Sean Curran hosted by Ferst Center for the Arts

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When I asked Seán Curran what excited him the most about his company’s upcoming performance at the Ferst Center for the Arts on March 23, he spoke without hesitating: It is the second part of the program, his piece Left Exit: Faith, Doubt and Reason. The work, like the choreographer, asks a lot of questions, and investigates the topic up to and including atheism. Inspired by Astra Taylor’s documentary, Examined Life, and using recorded texts which the filmmaker “generously gave me permission to use,” the piece was well-received by the New York Times, whose critic said, “Unbelievably, it actually works!” That short sentence gives you an idea of how difficult it is to integrate the many elements Curran uses in his work, and how successful he is at overcoming such obstacles. The piece explores the big questions about faith and will touch at the heart or mind of each audience member. I love art that inspires thought.

“I’m a short-piece guy,” he smiles, explaining how he can take the ideas in a full-length documentary and condense them into half a concert, using the vocabulary of movement juxtaposed with the spoken word. He is effusive about Left Exit, which was first commissioned by the University of Notre Dame (a surprise, given the subject of the piece). Jerome Begin contributes to the musical score, and Curran finds it appropriate that Begin’s musical group is called the Left Hand Pass Ensemble. The dancers are already in the stage space as the audience is returning from intermission. They personify a variety of faiths including a nun, a Buddhist monk, an Amish woman, a Muslim, and a Hasidic Jew; these religious figures are performing movement based on a T’ai Chi sequence. “It’s an adagio,” Curran says, using the term that describes slow, sustained, connected dance movement. He says the piece incorporates a post-modern approach with a formal, geometrical use of space reminiscent of Balanchine, and includes a device he describes as “10 beginnings, like a video reset… which were later strung together into a 40-second movement phrase.” Typical of Curran’s work, the dancers collaborate with him in creating the final choreography. In addition to the 10 beginnings in Left Exit, he also gave the dancers a movement phrase to craft, which he then incorporated into the dance. He likes having the dancers solve movement problems. He collaborates in other ways as well, pointing to the contributions of lighting designer Joe Doran, whom he describes as “painterly in the way he uses light.”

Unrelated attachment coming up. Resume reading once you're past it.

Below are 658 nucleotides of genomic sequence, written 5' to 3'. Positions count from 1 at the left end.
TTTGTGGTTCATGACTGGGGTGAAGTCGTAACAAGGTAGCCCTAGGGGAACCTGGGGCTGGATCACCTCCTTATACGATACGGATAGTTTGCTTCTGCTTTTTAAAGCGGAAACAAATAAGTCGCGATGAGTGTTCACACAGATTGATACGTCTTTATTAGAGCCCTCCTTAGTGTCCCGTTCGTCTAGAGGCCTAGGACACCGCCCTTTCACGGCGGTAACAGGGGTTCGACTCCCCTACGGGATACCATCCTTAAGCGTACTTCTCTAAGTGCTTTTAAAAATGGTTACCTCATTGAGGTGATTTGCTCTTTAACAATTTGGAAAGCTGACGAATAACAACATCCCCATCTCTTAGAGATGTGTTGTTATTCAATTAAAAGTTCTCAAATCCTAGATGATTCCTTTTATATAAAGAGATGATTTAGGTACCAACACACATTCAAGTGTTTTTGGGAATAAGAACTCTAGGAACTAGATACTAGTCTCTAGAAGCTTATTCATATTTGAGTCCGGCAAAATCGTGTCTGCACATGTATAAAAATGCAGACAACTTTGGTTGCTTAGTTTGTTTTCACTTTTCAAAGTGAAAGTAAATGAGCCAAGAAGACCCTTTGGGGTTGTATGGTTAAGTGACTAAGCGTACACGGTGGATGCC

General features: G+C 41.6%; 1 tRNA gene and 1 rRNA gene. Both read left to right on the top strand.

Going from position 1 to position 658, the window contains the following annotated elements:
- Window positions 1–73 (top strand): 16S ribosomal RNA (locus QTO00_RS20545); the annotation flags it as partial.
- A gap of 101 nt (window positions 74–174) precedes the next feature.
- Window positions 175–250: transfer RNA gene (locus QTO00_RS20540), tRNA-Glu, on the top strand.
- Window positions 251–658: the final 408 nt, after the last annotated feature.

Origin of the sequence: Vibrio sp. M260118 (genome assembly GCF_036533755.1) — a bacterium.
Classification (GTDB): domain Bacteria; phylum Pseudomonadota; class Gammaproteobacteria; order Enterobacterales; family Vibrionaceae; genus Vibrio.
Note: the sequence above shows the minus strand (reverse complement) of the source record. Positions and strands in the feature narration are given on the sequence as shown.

Photograph courtesy of Sean Curran Company.

Photograph courtesy of Sean Curran Company.

The concert will open with a piece called Social Discourse. Curran calls it “contemporary urban folk dance. We’re the folks doing it; you’re the folks watching it,” he laughs. He says his father enrolled him in everything Irish as a child: Irish music, Irish language, and Irish stepdance. He clarifies that the audience will never confuse the movement with Irish stepdancing, but he considers it to be “an abstract visual type of a language.” Imagine using movement to describe life in the heart of a major city—think center of Atlanta. The work is set to the music of Thom Yorke, lead vocalist for Radiohead. Curran’s work is definitely eclectic.

Photograph courtesy of Sean Curran Company.

Photograph courtesy of Sean Curran Company.

In addition, the performance will include Hard Bargain, a work commissioned by a Los Angeles-based company called Xenon. It was “a very specific challenge,” says Curran. He was asked to make a men’s piece, which was set on four “robust, athletic, virtuosic dancers.” Curran describes it as a “diplomatic dance” about agreeing to disagree. Remember that he said he asks a lot of questions? Curran has since explored what happens when he substitutes a woman for one of the men to investigate the ramifications of gender in the work.

Photograph by Julieta Cervant, courtesy of Sean Curran Company.

Photograph by Julieta Cervant, courtesy of Sean Curran Company.

Seán Curran has directed his company for 15 years. He describes the performers as a “highly skilled, fluid group of dancers,” and says he is proud of the level of dance they present. He says he wants the audience to be “dazzled by the dancers” so they find themselves leaning forward in their seats, adding that he creates “sweaty, athletic dance. I am a maximalist,” he states confidently.

Asked what he is most interested in as a choreographer, Curran had his six points ready: He wants to respond to music, invent movement, utilize a sense of play, “tickle the eye as music tickles the ear,” be a poet with movement, and be clever. He is as articulate with words as he is with movement. He hopes the audience will see not only the dance, but themselves, as if they are looking in a mirror. Seán Curran teaches full time at New York University. He tells his choreography students, “You don’t want the audience to get ahead of you.” No fear.\; the audience will be racing to keep up.

Seán Curran will wrap up a month in the ARTech Residency program with this concert at the Ferst Center for the Arts on the Georgia Tech University campus March 23 at 8:00 pm. For tickets and more information, visit http://www.ferstcenter.gatech.edu/plugins/shows/index.php?id=507 or call 404-894-9600.

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